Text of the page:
Pure Zauberhaft

Smashing piece of Swiss improv here in the form of ONE (for [your name] only) (WIDE EAR RECORDS WER026), played by the trio of Zimmerlin Stoffner Meier. We’re very keen on the work of far-out guitarist Flo Stoffner, well represented on the Swiss jazz label Veto Exchange records and last heard shredding our senses with his Norman album, a tribute to the “slasher” technique made famous by Norman Bates. Not to say that Flo is the “star” of this highly democratic trio. Star players is in fact something that goes against the grain for any conscientious improviser, a socialist-informed credo which I’m pleased to say still holds good even in today’s world where most left-wing ideology has been discredited. But then again it’s impossible to ignore the wayward shapes and imaginative barbed lines that this man is constantly inventing on these seven tracks, building and improving on the Derek Bailey “atonal” and electric mode, and not a moment passes but we’re gouging our thumbs and pricking our feet on his spiky noises.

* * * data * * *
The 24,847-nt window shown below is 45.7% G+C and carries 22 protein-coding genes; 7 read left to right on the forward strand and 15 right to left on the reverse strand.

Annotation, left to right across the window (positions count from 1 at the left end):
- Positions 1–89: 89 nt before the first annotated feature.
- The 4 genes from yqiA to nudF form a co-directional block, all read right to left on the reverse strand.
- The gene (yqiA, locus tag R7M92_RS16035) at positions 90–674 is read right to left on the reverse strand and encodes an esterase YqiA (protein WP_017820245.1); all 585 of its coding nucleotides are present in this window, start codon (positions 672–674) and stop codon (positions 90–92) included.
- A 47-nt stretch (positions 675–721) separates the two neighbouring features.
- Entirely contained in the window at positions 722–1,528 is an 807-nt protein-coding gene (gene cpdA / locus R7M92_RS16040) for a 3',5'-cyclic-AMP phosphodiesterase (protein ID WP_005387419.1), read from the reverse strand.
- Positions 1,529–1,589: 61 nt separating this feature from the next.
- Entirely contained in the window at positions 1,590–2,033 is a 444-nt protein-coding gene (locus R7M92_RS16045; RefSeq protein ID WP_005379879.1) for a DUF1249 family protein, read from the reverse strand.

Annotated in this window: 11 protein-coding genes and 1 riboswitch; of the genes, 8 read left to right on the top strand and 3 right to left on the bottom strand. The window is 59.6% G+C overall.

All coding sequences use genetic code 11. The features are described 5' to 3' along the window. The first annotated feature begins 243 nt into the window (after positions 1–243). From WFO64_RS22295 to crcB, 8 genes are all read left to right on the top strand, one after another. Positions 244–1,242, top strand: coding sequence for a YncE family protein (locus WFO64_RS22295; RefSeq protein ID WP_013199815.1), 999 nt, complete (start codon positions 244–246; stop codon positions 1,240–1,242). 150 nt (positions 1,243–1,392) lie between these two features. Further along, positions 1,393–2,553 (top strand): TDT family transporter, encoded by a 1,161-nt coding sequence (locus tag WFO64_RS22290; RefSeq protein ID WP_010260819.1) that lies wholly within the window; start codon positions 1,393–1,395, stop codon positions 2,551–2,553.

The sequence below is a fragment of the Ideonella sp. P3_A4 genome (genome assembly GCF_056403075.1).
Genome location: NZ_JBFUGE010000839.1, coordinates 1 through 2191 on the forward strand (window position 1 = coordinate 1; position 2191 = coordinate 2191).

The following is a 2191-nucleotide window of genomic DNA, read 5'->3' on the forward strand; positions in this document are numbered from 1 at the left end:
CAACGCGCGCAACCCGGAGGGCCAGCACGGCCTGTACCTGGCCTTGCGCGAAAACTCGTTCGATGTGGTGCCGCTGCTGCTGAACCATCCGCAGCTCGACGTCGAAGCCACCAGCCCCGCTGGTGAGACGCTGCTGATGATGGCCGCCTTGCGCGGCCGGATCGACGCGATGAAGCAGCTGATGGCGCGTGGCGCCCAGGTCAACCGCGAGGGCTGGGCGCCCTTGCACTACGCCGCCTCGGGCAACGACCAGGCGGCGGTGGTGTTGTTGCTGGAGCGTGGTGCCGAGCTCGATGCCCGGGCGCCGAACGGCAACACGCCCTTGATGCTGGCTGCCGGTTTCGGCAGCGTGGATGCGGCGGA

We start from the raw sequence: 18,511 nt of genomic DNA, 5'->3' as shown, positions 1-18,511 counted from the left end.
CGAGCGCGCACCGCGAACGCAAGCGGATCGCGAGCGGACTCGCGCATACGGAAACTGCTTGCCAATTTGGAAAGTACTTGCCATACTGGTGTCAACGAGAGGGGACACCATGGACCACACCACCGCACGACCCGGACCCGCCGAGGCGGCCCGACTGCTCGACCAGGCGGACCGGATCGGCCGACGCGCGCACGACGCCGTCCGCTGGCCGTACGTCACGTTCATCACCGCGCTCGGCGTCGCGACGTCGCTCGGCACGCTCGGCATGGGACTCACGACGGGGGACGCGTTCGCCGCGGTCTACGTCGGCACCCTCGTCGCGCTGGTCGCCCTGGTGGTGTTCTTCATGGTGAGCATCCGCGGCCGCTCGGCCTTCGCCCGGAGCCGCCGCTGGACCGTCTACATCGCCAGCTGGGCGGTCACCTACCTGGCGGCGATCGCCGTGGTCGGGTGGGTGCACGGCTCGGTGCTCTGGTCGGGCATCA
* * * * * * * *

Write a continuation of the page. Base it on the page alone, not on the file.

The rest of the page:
Drummer David Meier plays in Day & Taxi and also appeared on the excellent Things To Sounds record, and here he rattles away in a fine rumbly and minimal manner, issuing broken or half-complete trills and fills to match the sporadic way the music hockets out of the platters. Alfred Zimmerlin plays the cello, not the bass, but his plucks it as though it was a bass for the most part, and eschews the possibility of adding a sawing melancholic drone at all times. I think this is mostly deliberate as the music aims to be nervous, frothy, hyper, and energised.

“Symbiotically spontaneous reactions” is one way which the printed press release choose to describe the phenomenon of the threesome, along with “an interplay breathing between density and lightness.” I just dig the general tautness of the playing, and the weird awkward shapes thrown, a welcome relief from flabby and overlong records of self-indulgent blathering. It’s as though every blow must count, every arrow loaded in the crossbow must hit the bullseye, or we all die. Although this is clearly atonal free improv, I think fundamentally it’s not that far away from a great primitive rockabillly record, with the same ornery tone and stripped-back sound; Flo Stoffner should buy hisself a cheap reverb unit and let rip! Urs Althaus did the dazzling cover art. From 8th May 2017, an astringent and bracing set of string performances.